Parents’ anger at pupils’ sex education lecture

Parents are angry that S1 pupils were told how to access free condoms. Getty Images
Parents are angry that S1 pupils were told how to access free condoms. Getty Images
Share this article
21
Have your say

SEX education has been given to 12-year-olds attending assembly at a Lothians secondary school – sparking concern that children may have been exposed to unsuitable material.

One parent of an S1 pupil at Dunbar Grammar said they felt “aggrieved” when their child returned home after attending an assembly on Monday during which a “power-point presentation” was given on access to free condoms and tests for sexually transmitted infections (STIs) such as chlamydia.

East Lothian education bosses admitted they had not written to parents to inform them of the six-minute talk but said it had been cleared with the school’s parent council.

They said sexual health ­services were not usually offered to children under the age of 13 and that the presentation was arranged in anticipation of a time when S1 pupils would want to use them.

But complaints have emerged over the fact parents were not told the talk would take place, with concern also expressed that children aged 12 were too young to receive detailed advice on STIs and using condoms.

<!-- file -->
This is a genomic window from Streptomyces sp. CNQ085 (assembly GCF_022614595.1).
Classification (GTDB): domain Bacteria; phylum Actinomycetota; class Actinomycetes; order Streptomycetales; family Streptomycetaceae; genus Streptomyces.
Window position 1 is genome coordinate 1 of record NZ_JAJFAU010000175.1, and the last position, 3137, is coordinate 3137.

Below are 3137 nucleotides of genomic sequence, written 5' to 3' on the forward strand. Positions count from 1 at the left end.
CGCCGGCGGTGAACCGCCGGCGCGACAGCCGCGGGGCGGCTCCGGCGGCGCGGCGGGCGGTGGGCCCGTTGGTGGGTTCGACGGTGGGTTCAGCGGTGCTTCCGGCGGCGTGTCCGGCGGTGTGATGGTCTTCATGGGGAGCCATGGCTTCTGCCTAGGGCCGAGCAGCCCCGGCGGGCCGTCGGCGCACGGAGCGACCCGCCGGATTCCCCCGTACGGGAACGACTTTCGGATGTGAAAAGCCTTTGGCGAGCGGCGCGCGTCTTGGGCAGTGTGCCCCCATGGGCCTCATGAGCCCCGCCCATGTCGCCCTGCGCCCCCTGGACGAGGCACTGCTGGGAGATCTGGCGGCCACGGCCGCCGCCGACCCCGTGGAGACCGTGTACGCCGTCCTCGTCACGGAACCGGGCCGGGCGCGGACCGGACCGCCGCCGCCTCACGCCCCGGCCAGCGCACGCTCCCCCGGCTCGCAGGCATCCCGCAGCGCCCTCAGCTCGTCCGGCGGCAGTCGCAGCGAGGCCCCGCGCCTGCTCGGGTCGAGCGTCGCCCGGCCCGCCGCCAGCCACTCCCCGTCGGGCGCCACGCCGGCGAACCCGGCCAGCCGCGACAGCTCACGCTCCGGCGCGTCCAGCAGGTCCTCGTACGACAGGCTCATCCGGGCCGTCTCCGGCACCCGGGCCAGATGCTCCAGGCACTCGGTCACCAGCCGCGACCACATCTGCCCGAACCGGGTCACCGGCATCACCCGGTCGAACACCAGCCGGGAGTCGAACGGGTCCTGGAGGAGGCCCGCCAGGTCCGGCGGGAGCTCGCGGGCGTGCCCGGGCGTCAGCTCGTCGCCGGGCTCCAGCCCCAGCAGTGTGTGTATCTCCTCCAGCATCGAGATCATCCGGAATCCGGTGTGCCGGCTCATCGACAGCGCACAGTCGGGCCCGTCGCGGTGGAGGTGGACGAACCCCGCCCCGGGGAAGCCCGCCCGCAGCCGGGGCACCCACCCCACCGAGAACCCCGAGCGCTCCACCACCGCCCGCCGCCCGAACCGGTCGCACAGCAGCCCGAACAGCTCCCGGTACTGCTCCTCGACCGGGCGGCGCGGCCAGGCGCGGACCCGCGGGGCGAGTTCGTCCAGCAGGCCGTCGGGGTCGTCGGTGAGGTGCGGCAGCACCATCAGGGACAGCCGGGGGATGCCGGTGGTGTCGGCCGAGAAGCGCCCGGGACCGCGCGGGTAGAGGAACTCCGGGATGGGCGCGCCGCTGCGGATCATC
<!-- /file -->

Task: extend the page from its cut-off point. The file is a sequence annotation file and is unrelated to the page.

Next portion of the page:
One parent, who did not want to be named, said they were “taken aback” when their child came home on Monday and revealed what was discussed at assembly.

The parent said: “I was not consulted on this and I feel really aggrieved about the whole thing.”

Education leaders said the presentation was organised as part of East Lothian’s Healthy Respect programme, which offers comprehensive information on a range of topics, including use of sex toys and lubricant, as well as condoms.

It is understood that such material was not discussed with S1 pupils at the school and that presentations were ­tailored for each year group.

“When my daughter came home and said condoms, I was taken aback.

“My gut reaction was, ‘oh my goodness’, and that maybe my kid was too young to be talking about this,” said the parent.

“For some parents, not knowing about the talk would be an issue. As a parent, you often don’t have much contact with the school, but I suppose it’s partly my problem in not doing more to find out what was going on.”

An East Lothian Council spokeswoman said: “While it is not our practice to write to parents about the content of assemblies, the initiative was discussed in detail with the parent council and it was agreed the next step would be that it would be presented at assemblies to young people, whose views would then be sought.

“The presentation to S1 included information on the range of services that Healthy Respect provides. It was made clear that the services are only available to young people aged 13 and over.

“However, as the young people at the assembly might want to access the Healthy Respect service as they grow older, it was important to let them know about what Healthy Respect can offer now and how the service might develop.”